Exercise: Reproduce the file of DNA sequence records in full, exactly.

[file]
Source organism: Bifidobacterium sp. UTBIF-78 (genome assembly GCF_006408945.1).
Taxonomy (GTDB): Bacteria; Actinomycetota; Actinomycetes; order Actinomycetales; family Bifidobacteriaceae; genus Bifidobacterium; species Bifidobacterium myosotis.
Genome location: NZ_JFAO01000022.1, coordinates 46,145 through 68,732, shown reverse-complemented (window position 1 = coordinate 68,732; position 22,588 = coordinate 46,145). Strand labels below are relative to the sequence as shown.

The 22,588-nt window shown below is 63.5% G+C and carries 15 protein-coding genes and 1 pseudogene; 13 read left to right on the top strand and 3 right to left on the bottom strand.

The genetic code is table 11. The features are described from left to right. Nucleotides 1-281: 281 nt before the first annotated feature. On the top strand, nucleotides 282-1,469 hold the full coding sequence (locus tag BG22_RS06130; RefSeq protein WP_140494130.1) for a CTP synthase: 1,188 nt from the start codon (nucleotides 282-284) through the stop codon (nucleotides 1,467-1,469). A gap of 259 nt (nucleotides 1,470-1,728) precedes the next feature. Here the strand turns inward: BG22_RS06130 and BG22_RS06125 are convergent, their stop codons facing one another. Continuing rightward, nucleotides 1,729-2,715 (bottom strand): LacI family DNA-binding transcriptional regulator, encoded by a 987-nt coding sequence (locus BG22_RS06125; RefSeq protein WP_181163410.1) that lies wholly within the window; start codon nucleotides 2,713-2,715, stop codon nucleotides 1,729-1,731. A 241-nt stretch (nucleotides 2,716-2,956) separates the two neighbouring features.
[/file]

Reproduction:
Source organism: Bifidobacterium sp. UTBIF-78 (genome assembly GCF_006408945.1).
Taxonomy (GTDB): Bacteria; Actinomycetota; Actinomycetes; order Actinomycetales; family Bifidobacteriaceae; genus Bifidobacterium; species Bifidobacterium myosotis.
Genome location: NZ_JFAO01000022.1, coordinates 46,145 through 68,732, shown reverse-complemented (window position 1 = coordinate 68,732; position 22,588 = coordinate 46,145). Strand labels below are relative to the sequence as shown.

The 22,588-nt window shown below is 63.5% G+C and carries 15 protein-coding genes and 1 pseudogene; 13 read left to right on the top strand and 3 right to left on the bottom strand.

The genetic code is table 11. The features are described from left to right. Nucleotides 1-281: 281 nt before the first annotated feature. On the top strand, nucleotides 282-1,469 hold the full coding sequence (locus tag BG22_RS06130; RefSeq protein WP_140494130.1) for a CTP synthase: 1,188 nt from the start codon (nucleotides 282-284) through the stop codon (nucleotides 1,467-1,469). A gap of 259 nt (nucleotides 1,470-1,728) precedes the next feature. Here the strand turns inward: BG22_RS06130 and BG22_RS06125 are convergent, their stop codons facing one another. Continuing rightward, nucleotides 1,729-2,715 (bottom strand): LacI family DNA-binding transcriptional regulator, encoded by a 987-nt coding sequence (locus BG22_RS06125; RefSeq protein WP_181163410.1) that lies wholly within the window; start codon nucleotides 2,713-2,715, stop codon nucleotides 1,729-1,731. A 241-nt stretch (nucleotides 2,716-2,956) separates the two neighbouring features.